Towards this goal, Platypus will be hosting a series of roundtable discussions with organizers and participants of the #Occupy movement. These will start at campuses in New York and Chicago but will be moving to other North American cities, and to London, Germany, and Greece in the months to come. We welcome any and all who would like to be a part of this project of self-education and potential rebuilding of the Left to join us in advancing this critical moment.
The Platypus Affiliated Society
Phil Arnone is a grad student in NYU's Draper Interdisciplinary Program. He has been active in the anti-war and alter-globalization movements since high school; was an organizer with Students for a Democratic Society and a member of United Students Against Sweatshops while completing his undergraduate studies at the University of Mary Washington, where he was a student organizer for the campus living wage campaign which successfully won a living wage for all University workers in 2006. After college he worked as a boycott organizer for UNITE HERE, the hotel and food service workers union. He has been active in the Occupy Wall St. movement, and is working on linking up existing workers' and immigrants' rights organizations to OWS and connecting the OWS protests to the ongoing struggles throughout the city.
Jackrabbit began his political awakening as an anarchist in Philadelphia in the late 80s where he was a squatter and volunteered at the Wooden Shoe infoshop for many years. After hitchhiking across the US and Europe he finally ended up in San Francisco where after many years he would eventually obtain a Bachelor's in International Relations at San Francisco State University. Currently he works at a marketing agency in midtown Manhattan. Jackrabbit is a member of the Politics and Electoral Reform working group at OWS and is also involved with the inter-occupation communication initiative being developed at OWS.
Chris Maisano is a public librarian in Brooklyn, rank-and-file activist in DC37 Local 1482, and chair of the NYC local of Democratic Socialists of America and in solidarity with Teamsters art handlers' union at Sotheby's. He is a contributing writer for Jacobin. Maisano is part of the OWS Demands Working Group.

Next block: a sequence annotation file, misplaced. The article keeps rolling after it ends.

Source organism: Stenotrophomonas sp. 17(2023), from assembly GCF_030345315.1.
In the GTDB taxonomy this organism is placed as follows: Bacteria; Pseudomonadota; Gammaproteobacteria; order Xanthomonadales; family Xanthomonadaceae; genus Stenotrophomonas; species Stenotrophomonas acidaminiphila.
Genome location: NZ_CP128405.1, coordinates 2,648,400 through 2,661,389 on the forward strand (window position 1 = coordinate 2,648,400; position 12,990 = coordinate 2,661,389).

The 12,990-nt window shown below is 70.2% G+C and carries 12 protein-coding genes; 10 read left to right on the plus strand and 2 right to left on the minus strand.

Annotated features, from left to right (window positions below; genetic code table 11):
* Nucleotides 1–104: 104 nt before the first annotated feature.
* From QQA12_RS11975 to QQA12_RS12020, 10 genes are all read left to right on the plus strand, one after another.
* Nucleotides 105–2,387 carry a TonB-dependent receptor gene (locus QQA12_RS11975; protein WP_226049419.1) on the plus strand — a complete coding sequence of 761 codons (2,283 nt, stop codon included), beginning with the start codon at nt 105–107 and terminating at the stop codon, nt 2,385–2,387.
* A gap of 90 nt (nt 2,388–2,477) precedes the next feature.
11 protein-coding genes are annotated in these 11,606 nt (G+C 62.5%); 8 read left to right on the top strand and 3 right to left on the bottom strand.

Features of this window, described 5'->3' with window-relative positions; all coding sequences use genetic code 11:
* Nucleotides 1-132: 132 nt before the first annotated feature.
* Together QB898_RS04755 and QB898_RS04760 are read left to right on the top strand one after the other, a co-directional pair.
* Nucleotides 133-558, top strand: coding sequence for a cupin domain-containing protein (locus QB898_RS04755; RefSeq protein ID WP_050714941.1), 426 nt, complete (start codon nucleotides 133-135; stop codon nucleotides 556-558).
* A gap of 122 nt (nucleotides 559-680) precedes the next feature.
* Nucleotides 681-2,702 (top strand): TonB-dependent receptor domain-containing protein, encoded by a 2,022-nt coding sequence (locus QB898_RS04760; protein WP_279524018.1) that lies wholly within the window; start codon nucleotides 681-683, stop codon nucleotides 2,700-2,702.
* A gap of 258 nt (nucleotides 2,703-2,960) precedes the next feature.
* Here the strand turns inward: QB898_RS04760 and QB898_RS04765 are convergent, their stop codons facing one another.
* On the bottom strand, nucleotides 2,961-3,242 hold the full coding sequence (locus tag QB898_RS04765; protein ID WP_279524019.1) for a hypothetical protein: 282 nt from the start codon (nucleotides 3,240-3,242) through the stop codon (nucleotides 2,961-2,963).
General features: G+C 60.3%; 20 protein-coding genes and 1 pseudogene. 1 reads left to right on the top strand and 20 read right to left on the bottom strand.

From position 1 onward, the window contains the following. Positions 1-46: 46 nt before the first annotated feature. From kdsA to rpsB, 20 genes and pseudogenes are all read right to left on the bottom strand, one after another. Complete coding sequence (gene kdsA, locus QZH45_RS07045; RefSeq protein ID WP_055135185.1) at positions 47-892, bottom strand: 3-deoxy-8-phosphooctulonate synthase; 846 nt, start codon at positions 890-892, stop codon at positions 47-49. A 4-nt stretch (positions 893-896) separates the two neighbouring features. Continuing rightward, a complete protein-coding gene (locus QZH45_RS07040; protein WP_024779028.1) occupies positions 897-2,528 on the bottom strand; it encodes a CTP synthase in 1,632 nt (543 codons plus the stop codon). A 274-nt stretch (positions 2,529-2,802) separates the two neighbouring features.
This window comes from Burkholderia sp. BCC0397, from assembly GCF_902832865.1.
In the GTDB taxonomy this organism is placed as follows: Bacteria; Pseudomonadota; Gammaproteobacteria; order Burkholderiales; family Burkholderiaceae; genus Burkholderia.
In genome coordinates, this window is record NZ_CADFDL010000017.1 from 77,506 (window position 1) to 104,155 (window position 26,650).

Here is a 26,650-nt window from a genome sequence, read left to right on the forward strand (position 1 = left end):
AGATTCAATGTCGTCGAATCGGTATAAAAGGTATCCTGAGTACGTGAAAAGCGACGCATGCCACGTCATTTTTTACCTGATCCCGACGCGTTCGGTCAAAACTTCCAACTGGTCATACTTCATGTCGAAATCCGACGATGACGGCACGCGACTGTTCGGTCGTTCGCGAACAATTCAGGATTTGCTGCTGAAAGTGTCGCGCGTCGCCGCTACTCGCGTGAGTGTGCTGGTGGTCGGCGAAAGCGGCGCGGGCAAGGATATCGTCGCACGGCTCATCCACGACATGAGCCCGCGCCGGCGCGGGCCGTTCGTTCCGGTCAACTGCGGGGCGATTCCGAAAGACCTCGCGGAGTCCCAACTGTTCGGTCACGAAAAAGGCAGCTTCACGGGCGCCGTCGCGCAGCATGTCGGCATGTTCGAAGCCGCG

Lisa Montanarelli has been active in antiwar protests, community health activism, LGBT rights, and a variety of other causes since the late 1980s. She worked for California Prevention Education Project (Cal-PEP), providing HIV street outreach to people of color, sex workers and homeless youth. After earning her Ph.D. in comparative literature at U.C. Berkeley and teaching college level, she became more deeply involved in community health education—teaching for San Francisco Sex Information, and—as a hepatitis C patient for over 20 years—facilitating workshops for patients and healthcare providers. She co-authored The First Year Hepatitis C: An Essential Guide for the Newly Diagnosed and three other non-fiction books. Lisa is a member of the OWS Education and Empowerment and Think Tank Working Groups and helps the Coaching Working Group by interviewing occupiers and blogging at visionaries.co. She is also active in the Stop Stop-and-Frisk movement, and through the Interdependence Project. Montanarelli facilitates meditation sessions for OWS at Liberty Plaza.
Jordan Morrel has been at Occupy Wall Street for four weeks. At OWS he has served as a facilitator for the General Assembly, and has focused on Sanitation, Mediation, and having conversations with people about such typically taboo subjects as the connections between capitalism and democracy in the United States today, and the radical idea of building society based on respect, not fear, of each
other. Jordan grew up in San Francisco, where he was a mental health and substance use counselor, worked at a non-profit volunteer-run collective "Bike Kitchen," and participated in Food Not Bombs, Reclaim the Streets parties, Critical Mass, and other silly activities. He plans to stay in NYC indefinitely.
Laura Schleifer created the word 'artivist' to describe her life's purpose as an artist-activist. A NYC based writer, theater artist, and NYU Tisch grad, her work has spanned the Middle East, where she performed for Palestinian and Iraqi children on a theater/circus tour, to an NGO in Nicaragua, where she taught English through the use of theater, to off-Broadway, where she's performed her socially conscious songs and monologues at theaters throughout New York with the Theaters Against War network, and worked with homeless and at-risk youth as an Artist Mentor. She also served as Outreach/Panelist coordinator at this year's Left Forum conference, and and organized and chaired a panel on whether the USA should owe amnesty to undocumented immigrants fleeing from U.S. imperialism. Her original feature screenplay, The Feral Child, was a Sundance Screenwriters Lab finalist, and her short play, Toyz in tha Hood, lead to a NYC arts grant for the First City Theater Co. She also writes for several publications, including Looking Glass Magazine and The Leftist Review. Laura is currently developing a homeless 'survival guide' website at wheninneed.org. Schleifer is part of the OWS Alternative Economies Working Group.
***Unless otherwise stated by the participants, their comments today do not necessarily reflect the overall opinion of their respective Working Groups.